The agency in charge of website addresses has picked June 13 as the day it will reveal proposed new names for online neighborhoods breaking the ".com" mold.
The Internet Corporation for Assigned Names and Numbers (ICANN) said in an online post that it will stop taking applications for Generic Top Level Domains at the end of Wednesday in the GMT time zone and reveal the requests in June.
In January, ICANN began taking applications from those interested in operating Internet domains that replace endings such as .com or .org with nearly any acceptable words, including company, organization or city names.
Outgoing ICANN president Rod Beckstrom has championed the change as a "new domain name system revolution."
The new system will allow Internet names such as .Apple or .IMF or .Paris.
ICANN says the huge expansion of the Internet, with two billion users around the world, half of them in Asia, requires the new names.
Registration costs $185,000 with a $25,000 annual fee after that.
ICANN has taken in more than $352 million in application fees, according to Beckstrom. There are more than 2,000 applications in ICANN's system.
"It is going to be very interesting on reveal day," Beckstrom said.
Revelation of "gTLD" name requests will mark the start of a period during which anyone in the world will be able to have formal objections weighed by ICANN.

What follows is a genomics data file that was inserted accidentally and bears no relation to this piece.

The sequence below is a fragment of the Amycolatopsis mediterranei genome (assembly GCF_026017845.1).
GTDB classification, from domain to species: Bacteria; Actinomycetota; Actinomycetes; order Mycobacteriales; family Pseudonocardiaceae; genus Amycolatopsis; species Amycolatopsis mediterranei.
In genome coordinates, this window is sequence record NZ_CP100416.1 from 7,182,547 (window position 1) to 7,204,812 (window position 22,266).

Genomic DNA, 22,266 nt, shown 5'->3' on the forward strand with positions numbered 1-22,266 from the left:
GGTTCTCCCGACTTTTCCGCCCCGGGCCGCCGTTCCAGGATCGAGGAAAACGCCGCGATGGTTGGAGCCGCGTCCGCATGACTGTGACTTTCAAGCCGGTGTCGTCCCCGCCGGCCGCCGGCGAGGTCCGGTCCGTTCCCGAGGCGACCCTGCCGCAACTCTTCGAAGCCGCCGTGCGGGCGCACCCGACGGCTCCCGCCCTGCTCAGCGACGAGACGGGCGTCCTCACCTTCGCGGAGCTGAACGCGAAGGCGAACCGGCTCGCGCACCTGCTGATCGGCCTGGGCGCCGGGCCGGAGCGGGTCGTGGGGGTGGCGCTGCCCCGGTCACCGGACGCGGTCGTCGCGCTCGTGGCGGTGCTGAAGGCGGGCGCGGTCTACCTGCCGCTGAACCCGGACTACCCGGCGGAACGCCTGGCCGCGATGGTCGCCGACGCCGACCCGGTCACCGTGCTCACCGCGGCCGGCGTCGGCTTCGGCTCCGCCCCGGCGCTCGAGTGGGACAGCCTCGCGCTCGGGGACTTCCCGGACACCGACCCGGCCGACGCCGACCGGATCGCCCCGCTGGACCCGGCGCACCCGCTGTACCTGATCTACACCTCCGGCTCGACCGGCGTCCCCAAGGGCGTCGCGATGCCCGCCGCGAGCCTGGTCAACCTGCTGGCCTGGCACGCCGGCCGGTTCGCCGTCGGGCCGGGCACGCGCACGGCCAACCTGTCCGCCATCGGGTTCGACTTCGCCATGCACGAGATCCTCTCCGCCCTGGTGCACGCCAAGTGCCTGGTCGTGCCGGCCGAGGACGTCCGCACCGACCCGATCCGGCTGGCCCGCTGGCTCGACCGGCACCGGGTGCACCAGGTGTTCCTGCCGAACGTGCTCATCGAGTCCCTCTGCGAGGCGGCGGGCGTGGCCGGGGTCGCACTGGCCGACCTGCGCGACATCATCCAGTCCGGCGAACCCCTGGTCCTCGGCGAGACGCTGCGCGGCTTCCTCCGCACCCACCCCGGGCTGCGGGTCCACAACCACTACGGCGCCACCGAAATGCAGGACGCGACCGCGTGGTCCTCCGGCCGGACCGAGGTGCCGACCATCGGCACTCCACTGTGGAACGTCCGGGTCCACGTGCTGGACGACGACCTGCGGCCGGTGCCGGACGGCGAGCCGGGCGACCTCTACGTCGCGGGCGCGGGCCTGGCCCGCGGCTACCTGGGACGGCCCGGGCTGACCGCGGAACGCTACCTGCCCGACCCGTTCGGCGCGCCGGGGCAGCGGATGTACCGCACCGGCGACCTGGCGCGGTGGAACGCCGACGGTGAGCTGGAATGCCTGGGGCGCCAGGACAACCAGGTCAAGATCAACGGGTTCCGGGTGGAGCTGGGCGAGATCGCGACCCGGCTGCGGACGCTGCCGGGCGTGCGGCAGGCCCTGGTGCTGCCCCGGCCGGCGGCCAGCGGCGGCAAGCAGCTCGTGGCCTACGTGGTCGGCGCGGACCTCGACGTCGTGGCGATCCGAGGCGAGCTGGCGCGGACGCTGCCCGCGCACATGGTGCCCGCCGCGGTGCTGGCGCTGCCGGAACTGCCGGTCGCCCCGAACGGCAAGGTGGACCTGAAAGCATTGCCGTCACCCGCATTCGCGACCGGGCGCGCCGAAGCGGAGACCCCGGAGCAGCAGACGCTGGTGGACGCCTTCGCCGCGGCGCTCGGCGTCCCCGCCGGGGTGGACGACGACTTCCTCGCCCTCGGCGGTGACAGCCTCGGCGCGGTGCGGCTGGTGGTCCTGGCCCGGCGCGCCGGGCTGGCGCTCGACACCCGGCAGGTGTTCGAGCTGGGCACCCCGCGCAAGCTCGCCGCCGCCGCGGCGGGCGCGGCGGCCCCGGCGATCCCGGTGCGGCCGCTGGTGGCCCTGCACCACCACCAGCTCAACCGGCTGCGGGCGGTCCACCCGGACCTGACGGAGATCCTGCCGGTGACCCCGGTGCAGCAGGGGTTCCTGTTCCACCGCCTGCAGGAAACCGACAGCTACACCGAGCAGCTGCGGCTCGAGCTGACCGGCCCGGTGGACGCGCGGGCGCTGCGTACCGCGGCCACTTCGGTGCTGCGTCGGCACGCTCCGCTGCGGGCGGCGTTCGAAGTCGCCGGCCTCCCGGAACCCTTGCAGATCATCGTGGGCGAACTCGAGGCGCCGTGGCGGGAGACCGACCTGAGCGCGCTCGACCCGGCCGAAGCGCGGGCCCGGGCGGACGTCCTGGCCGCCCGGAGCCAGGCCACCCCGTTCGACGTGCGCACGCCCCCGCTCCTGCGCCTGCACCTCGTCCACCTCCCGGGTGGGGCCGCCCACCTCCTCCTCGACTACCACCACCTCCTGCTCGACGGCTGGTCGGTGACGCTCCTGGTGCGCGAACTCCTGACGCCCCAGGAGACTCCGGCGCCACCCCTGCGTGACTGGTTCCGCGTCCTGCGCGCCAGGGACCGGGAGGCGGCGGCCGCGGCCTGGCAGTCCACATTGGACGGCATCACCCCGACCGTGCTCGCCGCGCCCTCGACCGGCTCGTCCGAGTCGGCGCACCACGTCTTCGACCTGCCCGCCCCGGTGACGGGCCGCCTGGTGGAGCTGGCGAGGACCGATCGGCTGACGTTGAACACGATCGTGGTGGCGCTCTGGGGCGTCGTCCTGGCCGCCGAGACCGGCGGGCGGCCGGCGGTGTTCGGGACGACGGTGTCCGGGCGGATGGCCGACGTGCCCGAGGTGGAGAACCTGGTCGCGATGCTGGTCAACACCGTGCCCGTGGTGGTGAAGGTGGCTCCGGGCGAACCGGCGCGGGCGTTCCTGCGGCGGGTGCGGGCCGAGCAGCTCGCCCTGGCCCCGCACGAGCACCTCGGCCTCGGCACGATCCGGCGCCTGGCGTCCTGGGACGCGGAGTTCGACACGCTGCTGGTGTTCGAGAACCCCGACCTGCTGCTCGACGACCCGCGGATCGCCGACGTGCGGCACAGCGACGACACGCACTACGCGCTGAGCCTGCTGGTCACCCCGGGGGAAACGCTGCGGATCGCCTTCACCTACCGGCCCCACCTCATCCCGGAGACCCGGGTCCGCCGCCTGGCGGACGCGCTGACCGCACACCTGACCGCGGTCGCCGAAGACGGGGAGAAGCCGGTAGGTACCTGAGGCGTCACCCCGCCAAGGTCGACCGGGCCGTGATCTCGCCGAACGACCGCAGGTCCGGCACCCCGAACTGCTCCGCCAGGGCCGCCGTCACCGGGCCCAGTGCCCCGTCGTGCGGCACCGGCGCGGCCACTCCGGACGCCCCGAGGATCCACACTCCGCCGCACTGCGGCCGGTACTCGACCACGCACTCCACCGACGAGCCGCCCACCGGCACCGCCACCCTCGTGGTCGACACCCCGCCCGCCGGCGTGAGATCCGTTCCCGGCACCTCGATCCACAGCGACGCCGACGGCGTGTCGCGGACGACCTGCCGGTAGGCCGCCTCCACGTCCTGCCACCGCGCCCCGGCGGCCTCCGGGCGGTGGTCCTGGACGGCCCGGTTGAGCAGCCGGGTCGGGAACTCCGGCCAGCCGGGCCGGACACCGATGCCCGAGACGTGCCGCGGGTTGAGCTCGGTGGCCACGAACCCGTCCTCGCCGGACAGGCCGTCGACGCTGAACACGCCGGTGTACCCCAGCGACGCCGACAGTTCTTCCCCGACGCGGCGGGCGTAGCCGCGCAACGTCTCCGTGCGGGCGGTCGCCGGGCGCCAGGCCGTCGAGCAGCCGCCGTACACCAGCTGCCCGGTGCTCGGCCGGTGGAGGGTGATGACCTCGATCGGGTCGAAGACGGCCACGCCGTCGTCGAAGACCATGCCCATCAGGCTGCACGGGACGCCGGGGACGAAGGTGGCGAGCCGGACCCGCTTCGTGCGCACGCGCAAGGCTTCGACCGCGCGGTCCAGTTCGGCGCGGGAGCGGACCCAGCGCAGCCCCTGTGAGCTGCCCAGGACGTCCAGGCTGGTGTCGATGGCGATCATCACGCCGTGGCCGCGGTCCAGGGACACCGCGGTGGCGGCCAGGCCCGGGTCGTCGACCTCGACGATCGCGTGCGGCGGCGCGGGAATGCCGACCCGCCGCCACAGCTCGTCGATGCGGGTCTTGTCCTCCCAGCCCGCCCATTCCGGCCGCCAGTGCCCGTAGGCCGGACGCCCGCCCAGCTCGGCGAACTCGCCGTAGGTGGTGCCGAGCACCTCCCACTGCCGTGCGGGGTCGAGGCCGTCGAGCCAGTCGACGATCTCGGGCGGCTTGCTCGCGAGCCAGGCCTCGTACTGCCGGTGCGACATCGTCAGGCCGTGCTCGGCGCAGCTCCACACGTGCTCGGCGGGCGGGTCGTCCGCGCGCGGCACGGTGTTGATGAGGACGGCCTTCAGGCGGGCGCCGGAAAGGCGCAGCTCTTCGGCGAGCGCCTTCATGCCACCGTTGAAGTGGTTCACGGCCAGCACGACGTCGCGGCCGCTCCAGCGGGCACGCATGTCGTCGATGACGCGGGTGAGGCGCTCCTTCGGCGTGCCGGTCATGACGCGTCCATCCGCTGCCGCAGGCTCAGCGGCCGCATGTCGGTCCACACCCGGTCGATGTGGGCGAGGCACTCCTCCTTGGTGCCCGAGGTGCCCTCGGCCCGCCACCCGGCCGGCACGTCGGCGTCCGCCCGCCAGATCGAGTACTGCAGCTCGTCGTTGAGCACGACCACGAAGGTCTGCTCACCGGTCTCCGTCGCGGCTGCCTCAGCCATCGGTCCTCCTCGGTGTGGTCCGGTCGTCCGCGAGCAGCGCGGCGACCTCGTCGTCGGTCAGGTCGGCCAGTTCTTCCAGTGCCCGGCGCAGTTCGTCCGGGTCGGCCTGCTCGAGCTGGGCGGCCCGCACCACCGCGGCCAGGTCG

The objection period will include resolving conflicts that arise from domain names similar enough to be confusing and those requested by multiple applicants.
Unchallenged gTLD names could get through the approval process in as few as nine months, while those facing opposition could be bogged down for a year or two, according to Beckstrom.
There are currently 22 gTLDs, including .com. At least half of the new names being sought could eventually become online venues for websites.
"We will move from .com or .biz to company names, brand names, city names... that is going to give the whole domain name space a different look and feel," Beckstrom said.
"And we will, for the first time, have gTLDs in non-Latin script," he continued. "I think it is a revolution."
The ICANN board has already committed to another round of gTLD name applications and there is pressure from some parties to do it soon, according to Beckstrom.
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